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Nuclear Stress Testing

Stress tests are ubiquitous, and virtually anyone who has been to a cardiologist has heard of one. However, nuclear stress testing takes it up a notch as an advanced diagnostic modality for new or worsened chest pain to understand how the heart is responding to specific treatments or to see how the patient is recovering from a procedure or prior heart attack.

How Does a Nuclear Stress Test Differ From a Standard Stress Test?

A typical non-nuclear stress test will measure heart rate and blood pressure while you are at rest and while exercising. On the other hand, the nuclear stress test gives Dr. Farrugia an idea of how blood is flowing to the heart, all the while still offering the baseline diagnostic information of a regular stress test.

How Does a Nuclear Stress Test Work?

To better visualize the blood flow to the heart muscle, we use what is known as a radioactive tracer, introduced into the body via IV. This tracer is then followed, and images of the blood flow are captured.  Nuclear stress testing is not as daunting as the name suggests. If Dr. Farrugia believes that it is the best next course of action, you can rest assured that any risks of the radioactive tracer are outweighed by the benefits of getting a proper and complete diagnosis. Further, it is important to distinguish between radioactive tracer and contrast dye, the latter of which can have some potential side effects.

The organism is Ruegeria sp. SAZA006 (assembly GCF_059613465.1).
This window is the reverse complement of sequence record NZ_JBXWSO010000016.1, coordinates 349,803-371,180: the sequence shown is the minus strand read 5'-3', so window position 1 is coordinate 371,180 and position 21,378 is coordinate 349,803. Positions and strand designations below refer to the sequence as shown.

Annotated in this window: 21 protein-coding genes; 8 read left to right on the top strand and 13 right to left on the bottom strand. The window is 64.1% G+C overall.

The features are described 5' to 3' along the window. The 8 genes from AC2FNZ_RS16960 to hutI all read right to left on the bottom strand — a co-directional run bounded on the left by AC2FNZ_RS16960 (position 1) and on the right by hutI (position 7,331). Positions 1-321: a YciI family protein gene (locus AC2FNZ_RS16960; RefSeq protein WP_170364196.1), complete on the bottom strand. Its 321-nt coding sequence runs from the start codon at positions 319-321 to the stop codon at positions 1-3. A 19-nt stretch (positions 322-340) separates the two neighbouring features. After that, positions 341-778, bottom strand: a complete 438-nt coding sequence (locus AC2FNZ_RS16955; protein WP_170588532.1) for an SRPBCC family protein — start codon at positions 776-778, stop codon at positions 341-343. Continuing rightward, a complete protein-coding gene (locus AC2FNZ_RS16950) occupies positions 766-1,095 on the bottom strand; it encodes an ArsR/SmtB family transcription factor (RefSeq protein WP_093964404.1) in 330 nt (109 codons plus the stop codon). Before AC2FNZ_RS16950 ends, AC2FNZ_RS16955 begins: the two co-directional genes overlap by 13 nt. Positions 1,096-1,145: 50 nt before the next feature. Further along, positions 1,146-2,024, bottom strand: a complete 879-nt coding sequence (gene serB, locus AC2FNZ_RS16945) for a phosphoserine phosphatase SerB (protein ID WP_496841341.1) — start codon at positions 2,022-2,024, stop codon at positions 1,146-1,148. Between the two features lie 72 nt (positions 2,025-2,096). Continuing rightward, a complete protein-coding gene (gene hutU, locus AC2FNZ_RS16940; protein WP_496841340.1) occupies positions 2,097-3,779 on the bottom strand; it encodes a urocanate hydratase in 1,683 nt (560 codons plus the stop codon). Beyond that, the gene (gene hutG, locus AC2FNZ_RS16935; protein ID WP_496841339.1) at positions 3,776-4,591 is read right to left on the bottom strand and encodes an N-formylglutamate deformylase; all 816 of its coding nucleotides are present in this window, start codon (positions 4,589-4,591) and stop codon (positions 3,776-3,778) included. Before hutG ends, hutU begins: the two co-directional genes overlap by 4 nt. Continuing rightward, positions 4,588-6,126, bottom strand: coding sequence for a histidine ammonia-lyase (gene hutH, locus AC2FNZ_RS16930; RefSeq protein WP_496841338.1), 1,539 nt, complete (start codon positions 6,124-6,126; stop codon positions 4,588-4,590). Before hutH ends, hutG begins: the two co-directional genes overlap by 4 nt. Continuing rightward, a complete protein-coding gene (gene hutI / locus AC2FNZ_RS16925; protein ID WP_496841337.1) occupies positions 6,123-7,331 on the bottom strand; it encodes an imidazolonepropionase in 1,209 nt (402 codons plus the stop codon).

Preparations for nuclear stress tests are relatively straightforward and will be outlined in a pre-procedure packet provided by our office. We do not want you to eat or drink any caffeinated or decaffeinated beverages for at least a day before the procedure. You are limiting your food intake before the procedure is also standard. However, there’s nothing wrong with having a light meal a couple of hours before the procedure. Unless we’ve told you otherwise, keep taking all your regular medications.

Once you’re ready for your nuclear stress test, the radioactive tracer will be injected and requires about half an hour to be absorbed into the heart. Once we have taken the appropriate imagery, we will ask you to walk on the treadmill if you are able. The treadmill will progressively get more challenging until you are suitably tired. At this point, you will receive a second injection of tracer so we can see the blood flow at peak stress. We will then take another set of images relatively soon after you recover from the treadmill exercise.

What if I Can’t Exercise?

If you cannot exercise, we will inject you with medication that mimics the physical changes your body would have experienced during exercise. During this time, you may feel many of the effects of strenuous activity without having done training at all. These effects will subside or be reversed with further medication. Once again, we will take measurements at various intervals to see how the heart functions during periods of stress and alternately in the absence thereof.

Nuclear stress tests are typically very helpful in making or confirming a diagnosis related to cardiovascular disease. If your stress test is uneventful, there are likely no significant issues to be addressed. Should the results appear abnormal, we may need to take the next diagnostic step, including interventional procedures such as cardiac catheterization.

If Dr. Farrugia mentions a nuclear stress test, we hope this article removes some of the fear and uncertainty about the procedure. Remember that it is a very safe, accurate, and effective diagnostic procedure that can help us get to the bottom of the cardiovascular ailments you may be experiencing.